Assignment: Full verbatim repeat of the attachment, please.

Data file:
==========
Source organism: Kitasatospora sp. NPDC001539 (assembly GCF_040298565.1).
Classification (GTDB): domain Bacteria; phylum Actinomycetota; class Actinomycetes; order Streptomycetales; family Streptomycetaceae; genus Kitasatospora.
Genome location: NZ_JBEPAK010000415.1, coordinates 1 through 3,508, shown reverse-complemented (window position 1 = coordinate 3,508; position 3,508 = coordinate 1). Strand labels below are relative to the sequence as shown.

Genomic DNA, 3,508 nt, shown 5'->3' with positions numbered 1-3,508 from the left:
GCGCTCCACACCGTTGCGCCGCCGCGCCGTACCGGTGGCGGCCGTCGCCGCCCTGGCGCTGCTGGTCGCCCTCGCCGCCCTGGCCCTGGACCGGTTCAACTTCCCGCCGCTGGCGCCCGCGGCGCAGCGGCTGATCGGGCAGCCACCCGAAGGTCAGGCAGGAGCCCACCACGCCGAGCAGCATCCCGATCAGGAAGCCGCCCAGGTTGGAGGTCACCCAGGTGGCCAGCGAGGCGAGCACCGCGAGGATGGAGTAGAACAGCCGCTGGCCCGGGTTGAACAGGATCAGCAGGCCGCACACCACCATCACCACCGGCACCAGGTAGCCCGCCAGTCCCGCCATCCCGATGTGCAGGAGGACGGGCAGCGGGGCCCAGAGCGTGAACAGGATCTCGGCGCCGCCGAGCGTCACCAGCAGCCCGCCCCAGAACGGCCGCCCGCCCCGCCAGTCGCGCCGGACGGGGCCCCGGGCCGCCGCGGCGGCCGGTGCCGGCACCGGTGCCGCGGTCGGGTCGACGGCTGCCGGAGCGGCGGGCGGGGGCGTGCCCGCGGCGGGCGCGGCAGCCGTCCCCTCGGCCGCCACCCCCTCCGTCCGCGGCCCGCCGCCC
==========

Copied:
Source organism: Kitasatospora sp. NPDC001539 (assembly GCF_040298565.1).
Classification (GTDB): domain Bacteria; phylum Actinomycetota; class Actinomycetes; order Streptomycetales; family Streptomycetaceae; genus Kitasatospora.
Genome location: NZ_JBEPAK010000415.1, coordinates 1 through 3,508, shown reverse-complemented (window position 1 = coordinate 3,508; position 3,508 = coordinate 1). Strand labels below are relative to the sequence as shown.

Genomic DNA, 3,508 nt, shown 5'->3' with positions numbered 1-3,508 from the left:
GCGCTCCACACCGTTGCGCCGCCGCGCCGTACCGGTGGCGGCCGTCGCCGCCCTGGCGCTGCTGGTCGCCCTCGCCGCCCTGGCCCTGGACCGGTTCAACTTCCCGCCGCTGGCGCCCGCGGCGCAGCGGCTGATCGGGCAGCCACCCGAAGGTCAGGCAGGAGCCCACCACGCCGAGCAGCATCCCGATCAGGAAGCCGCCCAGGTTGGAGGTCACCCAGGTGGCCAGCGAGGCGAGCACCGCGAGGATGGAGTAGAACAGCCGCTGGCCCGGGTTGAACAGGATCAGCAGGCCGCACACCACCATCACCACCGGCACCAGGTAGCCCGCCAGTCCCGCCATCCCGATGTGCAGGAGGACGGGCAGCGGGGCCCAGAGCGTGAACAGGATCTCGGCGCCGCCGAGCGTCACCAGCAGCCCGCCCCAGAACGGCCGCCCGCCCCGCCAGTCGCGCCGGACGGGGCCCCGGGCCGCCGCGGCGGCCGGTGCCGGCACCGGTGCCGCGGTCGGGTCGACGGCTGCCGGAGCGGCGGGCGGGGGCGTGCCCGCGGCGGGCGCGGCAGCCGTCCCCTCGGCCGCCACCCCCTCCGTCCGCGGCCCGCCGCCC